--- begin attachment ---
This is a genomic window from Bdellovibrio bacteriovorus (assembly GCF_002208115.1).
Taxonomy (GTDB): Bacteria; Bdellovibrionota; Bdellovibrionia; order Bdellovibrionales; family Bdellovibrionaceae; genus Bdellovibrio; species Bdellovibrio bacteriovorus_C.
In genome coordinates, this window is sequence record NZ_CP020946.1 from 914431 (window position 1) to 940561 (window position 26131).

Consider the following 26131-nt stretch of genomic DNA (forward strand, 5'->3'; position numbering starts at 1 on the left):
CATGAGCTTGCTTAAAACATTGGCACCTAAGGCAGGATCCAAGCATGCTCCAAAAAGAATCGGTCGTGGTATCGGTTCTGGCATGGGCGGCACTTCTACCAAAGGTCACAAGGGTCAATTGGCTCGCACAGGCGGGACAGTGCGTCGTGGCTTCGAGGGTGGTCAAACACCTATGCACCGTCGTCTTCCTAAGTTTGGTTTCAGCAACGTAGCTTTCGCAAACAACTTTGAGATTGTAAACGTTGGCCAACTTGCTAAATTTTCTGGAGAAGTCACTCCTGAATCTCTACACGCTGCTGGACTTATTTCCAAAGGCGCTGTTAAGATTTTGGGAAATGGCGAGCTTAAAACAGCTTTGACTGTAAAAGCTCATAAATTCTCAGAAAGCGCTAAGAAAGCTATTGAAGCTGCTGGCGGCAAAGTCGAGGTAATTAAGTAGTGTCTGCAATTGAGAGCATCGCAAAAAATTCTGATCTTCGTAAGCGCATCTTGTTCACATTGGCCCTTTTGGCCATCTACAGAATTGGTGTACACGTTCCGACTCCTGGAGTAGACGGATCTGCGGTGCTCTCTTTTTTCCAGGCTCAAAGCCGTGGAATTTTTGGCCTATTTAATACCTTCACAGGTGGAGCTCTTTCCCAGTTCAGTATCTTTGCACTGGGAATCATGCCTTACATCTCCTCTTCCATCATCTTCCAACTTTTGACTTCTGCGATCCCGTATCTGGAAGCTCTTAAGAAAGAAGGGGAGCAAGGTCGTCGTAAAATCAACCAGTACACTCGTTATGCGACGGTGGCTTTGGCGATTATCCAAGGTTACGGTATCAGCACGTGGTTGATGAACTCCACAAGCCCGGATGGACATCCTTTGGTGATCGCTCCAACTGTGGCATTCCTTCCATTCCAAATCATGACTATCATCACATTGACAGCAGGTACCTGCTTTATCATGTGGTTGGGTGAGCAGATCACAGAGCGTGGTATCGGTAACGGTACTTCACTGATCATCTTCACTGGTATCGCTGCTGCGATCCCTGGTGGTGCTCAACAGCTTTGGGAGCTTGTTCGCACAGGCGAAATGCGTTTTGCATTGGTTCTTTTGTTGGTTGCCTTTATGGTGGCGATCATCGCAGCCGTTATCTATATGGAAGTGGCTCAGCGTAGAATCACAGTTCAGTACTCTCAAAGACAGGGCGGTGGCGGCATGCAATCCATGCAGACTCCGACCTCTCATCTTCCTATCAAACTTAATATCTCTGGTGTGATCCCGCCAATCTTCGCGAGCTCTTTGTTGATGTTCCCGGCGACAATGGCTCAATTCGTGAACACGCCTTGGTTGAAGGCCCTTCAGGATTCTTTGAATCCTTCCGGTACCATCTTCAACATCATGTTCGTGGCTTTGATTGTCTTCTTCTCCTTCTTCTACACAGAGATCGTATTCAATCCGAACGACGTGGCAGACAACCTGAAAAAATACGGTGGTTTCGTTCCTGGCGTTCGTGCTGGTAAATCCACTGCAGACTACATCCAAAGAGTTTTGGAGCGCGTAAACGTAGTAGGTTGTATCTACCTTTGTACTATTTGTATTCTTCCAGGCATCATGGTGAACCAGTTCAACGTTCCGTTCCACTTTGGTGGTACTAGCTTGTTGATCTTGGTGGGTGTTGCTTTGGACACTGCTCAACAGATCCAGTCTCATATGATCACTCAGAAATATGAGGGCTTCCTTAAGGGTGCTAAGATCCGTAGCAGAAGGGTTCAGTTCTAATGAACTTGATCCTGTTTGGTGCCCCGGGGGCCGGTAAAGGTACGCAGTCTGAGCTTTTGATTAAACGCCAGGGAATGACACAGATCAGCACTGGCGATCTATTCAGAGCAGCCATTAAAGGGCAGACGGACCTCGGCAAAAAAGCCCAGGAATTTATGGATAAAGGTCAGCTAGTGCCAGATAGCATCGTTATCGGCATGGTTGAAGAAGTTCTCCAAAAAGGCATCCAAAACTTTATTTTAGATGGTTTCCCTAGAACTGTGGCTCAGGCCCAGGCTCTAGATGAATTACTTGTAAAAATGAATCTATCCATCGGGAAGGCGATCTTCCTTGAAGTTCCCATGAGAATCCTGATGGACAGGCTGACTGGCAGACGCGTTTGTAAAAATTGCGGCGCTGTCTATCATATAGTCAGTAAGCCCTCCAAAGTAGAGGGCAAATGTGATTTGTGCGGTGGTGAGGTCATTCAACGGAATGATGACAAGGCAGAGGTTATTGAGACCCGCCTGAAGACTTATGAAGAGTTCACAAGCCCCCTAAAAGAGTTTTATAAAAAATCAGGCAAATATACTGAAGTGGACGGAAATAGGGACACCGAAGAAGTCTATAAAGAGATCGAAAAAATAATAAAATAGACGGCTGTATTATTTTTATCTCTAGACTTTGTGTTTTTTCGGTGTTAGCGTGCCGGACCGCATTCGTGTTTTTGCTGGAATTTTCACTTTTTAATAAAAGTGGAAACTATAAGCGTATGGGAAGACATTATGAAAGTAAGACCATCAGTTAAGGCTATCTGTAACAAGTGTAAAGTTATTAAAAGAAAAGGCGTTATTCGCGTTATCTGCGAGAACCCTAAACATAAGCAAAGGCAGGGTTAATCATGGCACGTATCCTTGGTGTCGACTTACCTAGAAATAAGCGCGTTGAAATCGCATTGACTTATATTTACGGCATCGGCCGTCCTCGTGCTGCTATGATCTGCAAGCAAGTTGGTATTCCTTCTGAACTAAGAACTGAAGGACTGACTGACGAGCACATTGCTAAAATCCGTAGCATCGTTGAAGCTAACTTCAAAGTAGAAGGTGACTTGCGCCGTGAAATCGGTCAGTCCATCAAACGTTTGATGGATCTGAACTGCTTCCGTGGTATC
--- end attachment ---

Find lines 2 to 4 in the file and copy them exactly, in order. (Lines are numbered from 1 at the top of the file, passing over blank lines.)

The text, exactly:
Taxonomy (GTDB): Bacteria; Bdellovibrionota; Bdellovibrionia; order Bdellovibrionales; family Bdellovibrionaceae; genus Bdellovibrio; species Bdellovibrio bacteriovorus_C.
In genome coordinates, this window is sequence record NZ_CP020946.1 from 914431 (window position 1) to 940561 (window position 26131).

Consider the following 26131-nt stretch of genomic DNA (forward strand, 5'->3'; position numbering starts at 1 on the left):